Thomas Imbach didn’t have to go far for the inspiration and execution of his latest feature documentary “Nemesis,” premiering in the International Competition section of the digital version of Switzerland’s Visions du Réel documentary film festival.
Shot over seven years from his own window, a trick Imbach previously used in 2011’s “Day is Done,” the film tracks the demolition of Zurich’s historic freight railway station and the subsequent construction of a massive, industrial prison where three quarters of the inmate population is likely to be immigrants, if it matches national averages.
As the train station crumbles beneath the metal jaws of an excavator, Imbach tells stories from his past and the impact the station has had on his own life. Once construction begins on the towering penitentiary, the stories shift to those of immigrants awaiting deportation, collected by Imbach’s assistant Lisa Gerig. The heartbreaking tales of confused and scared prisoners, not convicted of any crime yet serving sometimes years-long sentences, accompany construction until the city is no longer visible behind the stories-tall behemoth.
Imbach discussed the film and its execution with Variety ahead of the April 25 digital premiere.
At times this film feels almost stop-motion animated. Can you talk about how you used sped-up footage and sound to create that effect?
I did all the speed up and slow-motion effects in the 35mm camera. I shot a lot at three frames per second. It looks quite different than if I’d have done it in post. Basically, my intention was to use the sound to make the pictures palpable. My sound designer Peter and I are both long-standing Jacques Tati fans, so he was really inspired and created sound effects like a musical score.
Where did the idea come from to include anecdotes from your own life in this story about immigration, incarceration and how they are intertwined in Switzerland?
I started the film seven years ago because it broke my heart when they started to demolish the old station. I think it will soon be recognized as a major act of architectural vandalism in Switzerland. The slow death of my long-time neighbor made me think about time passing; sensations which stretch from early memories of the death of my grandfather, to the more recent experiences of when a filmmaker friend succumbed to cancer.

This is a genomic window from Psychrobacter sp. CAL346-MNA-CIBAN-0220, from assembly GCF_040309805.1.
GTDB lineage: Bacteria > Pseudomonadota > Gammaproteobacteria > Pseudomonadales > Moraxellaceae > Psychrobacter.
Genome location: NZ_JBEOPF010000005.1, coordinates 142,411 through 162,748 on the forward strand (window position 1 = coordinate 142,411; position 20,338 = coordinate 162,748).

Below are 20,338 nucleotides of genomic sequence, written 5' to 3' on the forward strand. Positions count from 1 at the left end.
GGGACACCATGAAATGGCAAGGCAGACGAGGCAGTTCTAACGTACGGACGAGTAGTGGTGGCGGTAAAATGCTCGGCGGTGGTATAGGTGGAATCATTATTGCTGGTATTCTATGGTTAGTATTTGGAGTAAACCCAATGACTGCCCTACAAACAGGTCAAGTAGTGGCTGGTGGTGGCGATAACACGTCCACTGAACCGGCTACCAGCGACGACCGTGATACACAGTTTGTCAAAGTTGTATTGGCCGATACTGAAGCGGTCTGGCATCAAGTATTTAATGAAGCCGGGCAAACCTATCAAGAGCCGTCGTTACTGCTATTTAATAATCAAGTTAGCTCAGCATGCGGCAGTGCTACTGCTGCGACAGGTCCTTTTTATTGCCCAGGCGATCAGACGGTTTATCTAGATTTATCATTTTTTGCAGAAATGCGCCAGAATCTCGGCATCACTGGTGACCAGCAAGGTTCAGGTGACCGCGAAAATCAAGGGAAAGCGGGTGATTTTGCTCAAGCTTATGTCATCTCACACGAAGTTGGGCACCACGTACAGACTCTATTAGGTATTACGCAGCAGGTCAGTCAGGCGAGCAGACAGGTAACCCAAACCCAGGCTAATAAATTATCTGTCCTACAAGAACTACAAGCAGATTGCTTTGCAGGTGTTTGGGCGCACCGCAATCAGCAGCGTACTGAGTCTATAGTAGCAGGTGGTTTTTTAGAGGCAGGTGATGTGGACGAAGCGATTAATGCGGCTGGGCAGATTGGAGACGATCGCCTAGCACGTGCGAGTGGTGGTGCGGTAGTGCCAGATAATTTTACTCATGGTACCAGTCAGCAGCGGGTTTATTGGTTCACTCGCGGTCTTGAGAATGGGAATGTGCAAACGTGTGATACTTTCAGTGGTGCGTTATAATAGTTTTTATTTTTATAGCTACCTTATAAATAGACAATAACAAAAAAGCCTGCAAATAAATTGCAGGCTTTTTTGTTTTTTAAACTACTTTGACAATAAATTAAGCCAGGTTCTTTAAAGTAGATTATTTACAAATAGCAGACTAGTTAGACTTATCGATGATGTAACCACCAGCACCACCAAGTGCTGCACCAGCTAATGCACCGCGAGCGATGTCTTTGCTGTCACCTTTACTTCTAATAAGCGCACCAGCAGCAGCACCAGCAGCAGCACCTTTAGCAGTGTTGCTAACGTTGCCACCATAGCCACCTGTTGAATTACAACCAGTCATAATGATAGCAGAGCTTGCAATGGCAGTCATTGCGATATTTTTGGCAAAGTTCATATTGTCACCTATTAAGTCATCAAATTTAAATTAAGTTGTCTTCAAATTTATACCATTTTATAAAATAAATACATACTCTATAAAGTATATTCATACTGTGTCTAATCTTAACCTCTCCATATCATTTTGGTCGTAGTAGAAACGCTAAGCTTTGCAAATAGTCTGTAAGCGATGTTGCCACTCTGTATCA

You start the film with the demolition of the train station but end it before the completion of the new police/prison complex. Why did you end the film before the building was finished?
I already had enough footage to make two films! More important was the fact that I was never interested in the new building as an architectural event. I explored what it represented. Once the shell of the building was finished this was apparent; so I left it standing as a ruin.
“They take their work seriously” you say at one point of the construction workers, before praising them as peasant workers. Do you see yourself as a peasant filmmaker? What you saw and admired in the workers in your film, is that something you strive for in your own work?
They are more old-fashioned, less domesticated. They made me think of Pasolini’s non-actors in “The Gospel According to St. Matthew.” Ironically, they are a contrast to the trend the film depicts towards a total security apparatus.
And of course, I’m a peasant filmmaker. One of my theses is that we don’t have any great-grandfathers and mothers in cinema because we were a peasant country until WWII.
The stories used to narrate the film are heartbreaking, and now likely to occur day in and day out across the street from your home. How does it affect your living situation knowing so specifically how the people across the street are suffering?
The testimonies of the refugees come from my assistant Lisa, who has been visiting prisoners awaiting deportation for years. As for the new prison and police center, I ask myself many questions about what right we have as a society to deprive people of their freedom who have not been convicted of anything.
You caught some amazing candid moments, bordering on voyeurism, but you also referenced moments of vandalism that only appear in the film as narration. How dedicated were you to this shoot? That is, were you spending months on end like Jimmy Stewart in “Rear Window,” or was most of what you caught on film a matter of being home when interesting moments passed by outside?
I previously shot another film out of my window over 15 years (“Day Is Done,” 2011). So, I am used to filming by instinct. I never shot with a plan, it all happened in between my life and other work. Of course, I missed a lot, but that was part of the game. With the demolition of the old station it was not possible to foresee exactly when one of the roofs would collapse. So, there I had to make an exception, and waited behind the camera for hours with my finger on the trigger.